Mr Harty said he wasn’t trying to accuse anyone of any conspiracy but suggested that Mr Kenny should have made a statement to the tribunal. He also called for Mr Kenny to give evidence to the tribunal.
At that point, Mr Harty asked for time to speak with Mr Harrison to take instructions from him.
Judge Charleton said:
“I tend to wonder at the amount of heat and emotion being generated in relation to this, Mr Harty, and I am not happy about it… No, Mr Harty, I really am not happy about it. I mean, I think it’s the duty of counsel to pursue matters in accordance with what he regards as being important to the case, not necessarily to take instructions in relation to what counsel is to do on a matter.”
Judge Charleton and Mr Harty then had the following exchange:
Harty: “…My client was accused and asked, in fact by the Chair of the Tribunal, how he came to the conclusion that there were people outside the Donegal division who were running this conspiracy about him. This is directly relevant to a question that the Chair of this Tribunal put in incredulous terms to my client in the witness-box.”
Charleton: Mr Harty, I am now under attack.
Harty: No, sir.
Charleton: No, I am under attack and I don’t like it. I don’t think it’s fair to impugn the integrity of the person whose job it is to actually find the truth in relation to this matter. Now, I think what we ought to do is, I think you are right, we ought to adjourn for a number of minutes so that calm perhaps will return.”
Following a brief adjournment, Judge Charleton spoke for around 10 minutes before adjourning.
“All right. I think I need to say something now. I was asked to do this Tribunal in February of this year and indeed we started hearings I think in June and continued on through July. But the very first thing that I did was that I sat alone without the advice of counsel, apart from Ms. Leader, who was on board at that stage, and I made a statement in the two official languages of the State asking for cooperation, and in particular, thinking, perhaps naively, that this was going to be the most efficient tribunal that had been run for a number of years, I asked for people who actually knew things relevant to the terms of reference to write to the Tribunal and tell us what they knew.
“Now, some people did. Appreciating as well that as time goes on, certain issues crystallise as being of importance, if you like, a pivot in a case, it has been pretty clear, it seems to me, for the last couple of weeks that one of the important pivots in this case from which something perhaps might be made in terms of the book being thrown at Garda Harrison in consequence of the statement made on 6th October, was the 8th October 2013 meeting.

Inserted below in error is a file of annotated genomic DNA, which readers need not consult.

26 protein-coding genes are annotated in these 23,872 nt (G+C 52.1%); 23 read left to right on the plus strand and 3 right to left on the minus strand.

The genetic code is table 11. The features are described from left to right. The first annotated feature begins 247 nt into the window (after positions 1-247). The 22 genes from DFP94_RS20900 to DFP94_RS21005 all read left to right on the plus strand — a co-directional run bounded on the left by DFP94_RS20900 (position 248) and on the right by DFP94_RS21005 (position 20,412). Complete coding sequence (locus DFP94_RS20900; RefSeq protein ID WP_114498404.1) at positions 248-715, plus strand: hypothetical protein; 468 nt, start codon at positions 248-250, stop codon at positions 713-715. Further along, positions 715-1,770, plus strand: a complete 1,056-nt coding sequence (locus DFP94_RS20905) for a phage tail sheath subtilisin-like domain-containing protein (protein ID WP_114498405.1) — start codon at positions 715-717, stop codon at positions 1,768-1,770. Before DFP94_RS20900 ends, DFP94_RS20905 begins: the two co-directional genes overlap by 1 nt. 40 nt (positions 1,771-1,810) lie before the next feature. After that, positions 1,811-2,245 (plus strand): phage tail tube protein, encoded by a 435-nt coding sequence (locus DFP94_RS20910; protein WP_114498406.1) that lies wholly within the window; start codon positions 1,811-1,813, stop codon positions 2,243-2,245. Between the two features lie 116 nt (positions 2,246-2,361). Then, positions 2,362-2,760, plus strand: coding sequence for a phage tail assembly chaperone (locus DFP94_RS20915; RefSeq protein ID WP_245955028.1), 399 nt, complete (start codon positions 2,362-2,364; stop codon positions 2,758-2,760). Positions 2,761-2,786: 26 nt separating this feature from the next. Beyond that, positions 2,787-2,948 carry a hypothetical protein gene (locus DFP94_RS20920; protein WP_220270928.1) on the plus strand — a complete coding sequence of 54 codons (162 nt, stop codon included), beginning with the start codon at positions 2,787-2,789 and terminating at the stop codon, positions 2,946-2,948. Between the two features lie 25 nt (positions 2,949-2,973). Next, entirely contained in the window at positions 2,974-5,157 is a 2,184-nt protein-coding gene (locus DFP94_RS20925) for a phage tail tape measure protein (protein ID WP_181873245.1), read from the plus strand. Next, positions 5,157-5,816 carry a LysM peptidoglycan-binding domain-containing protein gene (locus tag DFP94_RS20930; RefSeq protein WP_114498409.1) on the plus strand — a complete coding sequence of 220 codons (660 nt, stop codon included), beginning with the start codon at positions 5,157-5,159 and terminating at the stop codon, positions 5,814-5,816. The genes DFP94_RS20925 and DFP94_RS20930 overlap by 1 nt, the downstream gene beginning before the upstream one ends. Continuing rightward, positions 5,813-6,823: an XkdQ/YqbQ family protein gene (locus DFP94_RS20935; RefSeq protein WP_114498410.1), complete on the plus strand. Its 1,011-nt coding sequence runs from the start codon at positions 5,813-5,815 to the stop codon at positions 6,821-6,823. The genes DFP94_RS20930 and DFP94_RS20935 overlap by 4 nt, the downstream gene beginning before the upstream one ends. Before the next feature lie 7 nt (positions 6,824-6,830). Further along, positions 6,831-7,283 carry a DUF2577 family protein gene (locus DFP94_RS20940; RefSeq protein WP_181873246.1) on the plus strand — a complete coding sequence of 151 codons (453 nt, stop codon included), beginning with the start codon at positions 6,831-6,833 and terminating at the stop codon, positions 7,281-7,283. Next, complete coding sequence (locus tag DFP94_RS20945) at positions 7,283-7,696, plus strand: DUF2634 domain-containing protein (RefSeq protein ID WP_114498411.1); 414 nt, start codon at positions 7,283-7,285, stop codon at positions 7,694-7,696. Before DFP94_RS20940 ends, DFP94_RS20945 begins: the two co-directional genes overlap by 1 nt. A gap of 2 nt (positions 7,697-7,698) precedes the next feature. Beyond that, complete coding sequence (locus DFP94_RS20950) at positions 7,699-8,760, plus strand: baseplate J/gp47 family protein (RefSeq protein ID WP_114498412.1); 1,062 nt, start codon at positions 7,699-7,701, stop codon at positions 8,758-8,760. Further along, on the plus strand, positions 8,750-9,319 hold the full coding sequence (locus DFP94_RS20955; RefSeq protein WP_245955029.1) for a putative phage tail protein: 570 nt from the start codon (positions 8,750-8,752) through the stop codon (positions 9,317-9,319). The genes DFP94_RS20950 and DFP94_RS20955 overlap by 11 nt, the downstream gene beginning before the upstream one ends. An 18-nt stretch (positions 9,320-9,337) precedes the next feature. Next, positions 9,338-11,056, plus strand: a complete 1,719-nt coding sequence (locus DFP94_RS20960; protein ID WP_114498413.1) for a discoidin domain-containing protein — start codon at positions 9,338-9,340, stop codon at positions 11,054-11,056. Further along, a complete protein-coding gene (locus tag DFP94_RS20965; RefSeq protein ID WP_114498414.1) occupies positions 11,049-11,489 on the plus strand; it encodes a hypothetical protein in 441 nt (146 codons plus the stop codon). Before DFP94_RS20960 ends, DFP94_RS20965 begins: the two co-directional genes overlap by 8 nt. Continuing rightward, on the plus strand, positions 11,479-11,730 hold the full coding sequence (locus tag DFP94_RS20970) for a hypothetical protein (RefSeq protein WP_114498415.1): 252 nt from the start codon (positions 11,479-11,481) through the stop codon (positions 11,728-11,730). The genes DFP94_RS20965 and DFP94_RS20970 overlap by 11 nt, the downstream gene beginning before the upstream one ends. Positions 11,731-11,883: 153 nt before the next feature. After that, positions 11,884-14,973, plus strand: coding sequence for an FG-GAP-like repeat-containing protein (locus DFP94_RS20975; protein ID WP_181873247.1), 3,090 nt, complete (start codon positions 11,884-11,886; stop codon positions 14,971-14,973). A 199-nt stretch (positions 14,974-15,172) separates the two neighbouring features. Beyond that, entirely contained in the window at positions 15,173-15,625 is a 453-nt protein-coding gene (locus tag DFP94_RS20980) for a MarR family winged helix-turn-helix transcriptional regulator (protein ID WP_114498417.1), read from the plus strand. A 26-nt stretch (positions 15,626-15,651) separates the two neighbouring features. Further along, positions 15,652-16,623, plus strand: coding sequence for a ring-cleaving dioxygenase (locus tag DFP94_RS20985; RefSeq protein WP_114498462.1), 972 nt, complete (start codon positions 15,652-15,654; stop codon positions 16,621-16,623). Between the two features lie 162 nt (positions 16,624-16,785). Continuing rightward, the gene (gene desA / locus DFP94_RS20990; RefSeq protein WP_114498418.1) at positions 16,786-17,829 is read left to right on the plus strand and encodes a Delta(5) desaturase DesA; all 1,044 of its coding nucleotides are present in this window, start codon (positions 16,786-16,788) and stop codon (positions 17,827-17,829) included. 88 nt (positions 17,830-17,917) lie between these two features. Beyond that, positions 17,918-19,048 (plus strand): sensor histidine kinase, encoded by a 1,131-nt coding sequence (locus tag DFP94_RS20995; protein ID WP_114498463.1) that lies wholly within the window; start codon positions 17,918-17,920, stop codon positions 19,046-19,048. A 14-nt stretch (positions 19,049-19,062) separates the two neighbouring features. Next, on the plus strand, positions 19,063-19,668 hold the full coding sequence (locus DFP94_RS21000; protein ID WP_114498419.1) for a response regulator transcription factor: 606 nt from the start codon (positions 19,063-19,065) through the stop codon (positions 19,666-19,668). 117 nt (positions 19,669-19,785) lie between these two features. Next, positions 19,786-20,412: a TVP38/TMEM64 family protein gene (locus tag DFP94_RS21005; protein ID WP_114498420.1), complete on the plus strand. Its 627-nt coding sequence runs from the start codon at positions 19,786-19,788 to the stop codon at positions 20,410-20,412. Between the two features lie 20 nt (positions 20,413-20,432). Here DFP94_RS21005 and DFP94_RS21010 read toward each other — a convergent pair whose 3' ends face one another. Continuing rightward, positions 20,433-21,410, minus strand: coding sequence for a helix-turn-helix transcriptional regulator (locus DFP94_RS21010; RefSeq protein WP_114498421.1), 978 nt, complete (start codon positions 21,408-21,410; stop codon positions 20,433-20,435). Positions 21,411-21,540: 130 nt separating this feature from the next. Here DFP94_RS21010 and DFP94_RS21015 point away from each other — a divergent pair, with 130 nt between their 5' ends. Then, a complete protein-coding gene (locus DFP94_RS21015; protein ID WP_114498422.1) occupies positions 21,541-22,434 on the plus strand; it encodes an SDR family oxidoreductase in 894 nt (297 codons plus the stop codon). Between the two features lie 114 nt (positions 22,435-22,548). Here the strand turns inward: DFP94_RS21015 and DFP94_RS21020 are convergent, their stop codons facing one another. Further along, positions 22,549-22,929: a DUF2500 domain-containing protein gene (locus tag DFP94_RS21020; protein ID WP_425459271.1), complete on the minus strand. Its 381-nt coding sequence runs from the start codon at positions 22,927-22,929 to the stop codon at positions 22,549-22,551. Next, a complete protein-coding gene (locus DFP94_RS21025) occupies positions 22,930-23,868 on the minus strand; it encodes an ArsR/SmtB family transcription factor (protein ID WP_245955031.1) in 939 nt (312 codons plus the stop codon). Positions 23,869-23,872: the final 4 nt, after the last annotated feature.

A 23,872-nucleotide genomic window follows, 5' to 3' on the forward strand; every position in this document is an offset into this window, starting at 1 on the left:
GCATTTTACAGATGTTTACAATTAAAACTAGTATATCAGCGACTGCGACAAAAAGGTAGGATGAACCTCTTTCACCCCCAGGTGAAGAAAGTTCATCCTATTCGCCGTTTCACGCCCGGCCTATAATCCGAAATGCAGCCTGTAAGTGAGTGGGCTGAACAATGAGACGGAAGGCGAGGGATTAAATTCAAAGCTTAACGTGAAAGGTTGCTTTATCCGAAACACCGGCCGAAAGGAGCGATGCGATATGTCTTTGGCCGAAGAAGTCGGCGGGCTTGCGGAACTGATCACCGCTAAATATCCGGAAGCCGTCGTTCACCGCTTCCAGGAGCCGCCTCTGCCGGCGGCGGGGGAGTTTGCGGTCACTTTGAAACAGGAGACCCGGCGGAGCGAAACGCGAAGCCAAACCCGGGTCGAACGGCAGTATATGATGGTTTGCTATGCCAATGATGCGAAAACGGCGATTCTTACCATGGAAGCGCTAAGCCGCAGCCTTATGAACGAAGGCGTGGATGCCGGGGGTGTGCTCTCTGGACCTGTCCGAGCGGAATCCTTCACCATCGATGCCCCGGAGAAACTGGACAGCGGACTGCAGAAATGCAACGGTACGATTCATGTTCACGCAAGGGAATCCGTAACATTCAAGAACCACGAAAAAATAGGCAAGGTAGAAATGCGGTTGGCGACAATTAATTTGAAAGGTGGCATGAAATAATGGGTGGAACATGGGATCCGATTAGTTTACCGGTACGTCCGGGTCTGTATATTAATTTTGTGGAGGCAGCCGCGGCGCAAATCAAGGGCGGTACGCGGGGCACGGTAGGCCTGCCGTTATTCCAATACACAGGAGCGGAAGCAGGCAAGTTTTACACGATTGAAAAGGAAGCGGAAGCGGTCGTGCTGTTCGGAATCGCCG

“Now, I, of course, have no idea as to whether there was a decision to throw the book at Garda Keith Harrison or if that happened, whether it was unjustifiable in the context. Just as, at this stage, having heard some of the evidence, I have absolutely no idea until we come to the end of matters and the matter has been considered as to how the statement on 6th October 2013 was taken, or indeed as to the veracity or otherwise of that statement in the context of the events that stretched back at that point about three years but focusing in particular on events which occurred in April, August and on the 28th September and on other dates.
“But it has been completely clear, as I said, that this conference on 8th October 2013, when there was a reference to GSOC under section 102 of the Garda Act, which refers to death or serious injury to a person, was made, and where also there was a reference to Tusla/HSE authorities, and, following on, it seems, later, where there was a reference indeed to discipline and also the start of a criminal investigation, was a serious and a pivotal point. Now, I know that. The Garda Commissioner is represented here, they know that.
“And today, for the first time, we have a reference to Assistant Commissioner Kenny somehow being consulted in relation to this and B Branch being consulted in relation to this, that is to say Superintendent O’Loughlin [sic]. There should have been reference to that in the statement, I believe, of Chief Superintendent McGinn, possibly – if he remembered it – in Superintendent McGovern’s own statement, I don’t know, but it’s not there, and we should also have had, in consequence of what the Tribunal asked for in February, a statement from Assistant Commissioner Kenny relevant to this and a statement from B Branch relevant to this, and we don’t. And we should have had.